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Explanation on defining and non-defining relative clauses

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  2. 2. What are relative clauses? <ul><li>Subordinate clauses which allow us to add information about people or things we are talking to, without a need to repeat the name </li></ul><ul><li>e.g. That is the house . The house was built on the main road. </li></ul><ul><li>That is the house which was built on the main road. </li></ul>
  3. 3. <ul><li>Relative clauses are introduced just after the antecedent and are introduced by a pronoun or a relative adverb . The most frequent ones are: </li></ul><ul><li>who ; whom ; which ; that (only in defining relative clauses) and relative adverbs: where ; when ; why. </li></ul>
  4. 4. <ul><li>After preposition you write whom for people and which for things, but it is more common to place prepositions at the end of the sentence (and it is more usual in spoken English). </li></ul><ul><li>e.g. This is the boy about whom you were asking me </li></ul><ul><li>This is the boy ( who ) you were asking me about. </li></ul><ul><li>Only whom and which , you can’t use it with ‘ that ’ </li></ul>
  5. 5. DEFINING RELATIVE CLAUSES <ul><ul><li>They give essential information about their antecedent and without them, the meaning will be incompleted. That is why you write them without commas. (oracions especificatives) </li></ul></ul><ul><li>The computer which we bought is very expensive </li></ul><ul><li>The man who is coming will bring us the present </li></ul>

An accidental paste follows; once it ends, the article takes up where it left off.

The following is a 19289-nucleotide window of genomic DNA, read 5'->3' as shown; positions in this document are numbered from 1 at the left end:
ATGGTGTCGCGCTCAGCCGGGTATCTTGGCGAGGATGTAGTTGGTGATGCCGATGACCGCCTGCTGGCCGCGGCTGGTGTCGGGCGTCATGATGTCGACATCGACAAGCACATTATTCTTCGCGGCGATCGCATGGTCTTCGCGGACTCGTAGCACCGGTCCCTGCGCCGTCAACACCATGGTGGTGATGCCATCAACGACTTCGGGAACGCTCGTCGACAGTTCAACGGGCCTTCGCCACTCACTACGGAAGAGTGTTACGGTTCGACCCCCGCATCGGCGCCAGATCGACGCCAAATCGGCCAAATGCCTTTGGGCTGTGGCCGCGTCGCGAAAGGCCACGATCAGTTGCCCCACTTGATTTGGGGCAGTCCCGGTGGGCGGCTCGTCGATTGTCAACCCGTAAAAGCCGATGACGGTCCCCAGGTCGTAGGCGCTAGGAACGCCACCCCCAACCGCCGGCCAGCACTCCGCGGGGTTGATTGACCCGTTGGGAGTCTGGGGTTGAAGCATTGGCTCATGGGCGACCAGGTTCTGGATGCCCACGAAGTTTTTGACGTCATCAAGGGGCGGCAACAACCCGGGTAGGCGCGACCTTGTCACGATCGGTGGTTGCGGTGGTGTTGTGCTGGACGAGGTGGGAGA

6. 6. <ul><ul><li>Relative pronouns can’t be omitted if it’s the subject of the relative clauses. </li></ul></ul><ul><li>The man who visited yesterday is an actor </li></ul><ul><li>The house that was so old was rebuilt. </li></ul><ul><li>But if it’s not the subject it can be omitted </li></ul><ul><li>the man ( whom/that ) I met at the party told me the truth </li></ul><ul><li>The house ( which/that ) we bought is very comfortable </li></ul>
  7. 7. <ul><ul><li>If the relative pronoun is followed by a verb, </li></ul></ul><ul><ul><li>then it can’t be omitted. If the relative is followed </li></ul></ul><ul><ul><li>by a subject + verb, then it’s almost sure you can </li></ul></ul><ul><ul><li>drop it </li></ul></ul><ul><ul><li>whose can’t be omitted, though it’s never a </li></ul></ul><ul><ul><li>subject </li></ul></ul><ul><li>e.g. the horse whose leg you broke had to be killed </li></ul><ul><li>‘ what’ means ‘ el que’ ‘les coses que’ and is used when the antecedent is understood </li></ul><ul><li>e.g. I know what you did last summer. </li></ul>
  8. 8. NON-DEFINING RELATIVE CLAUSES <ul><li>If we remove this relative clause, there’s no problem to understand the main sentence, since it gives extra information. Thus, we write it between commas. </li></ul><ul><li>e.g. The European Police Force, which began working in 1999, is called Europol. </li></ul>
  9. 9. <ul><li>The antencedent is usually a proper name of a person or thing and it contains a possessive like ‘my’, ‘his’, ‘her’, the definite article ‘the’ or demonstratives like ‘this’, ‘that’, ‘these’ or ‘those’: </li></ul><ul><li>My house, which is quite comfortable, needs </li></ul><ul><li>redecorating. </li></ul><ul><li>This book, which I bought last week, is not as interesting as I thought. </li></ul>
  10. 10. <ul><li>Main Features: </li></ul><ul><li>Between commas </li></ul><ul><li>‘ That’ is not allowed </li></ul><ul><li>The relative pronoun can’t be omitted </li></ul><ul><li>It’s less frequent than defining relative clauses. It is more formal and usually used in written texts. </li></ul>
  11. 11. fgfgfghfgh RELATIVE CLAUSES DEFINING NON-DEFINING WHO THAT WHICH THAT PRONOUNS WHERE PRONOUNS WHO WHICH WHOSE WHEN WHERE WHEN/THAT WHOM WHOSE They give us essential information The information given is not essential,it can be omitted.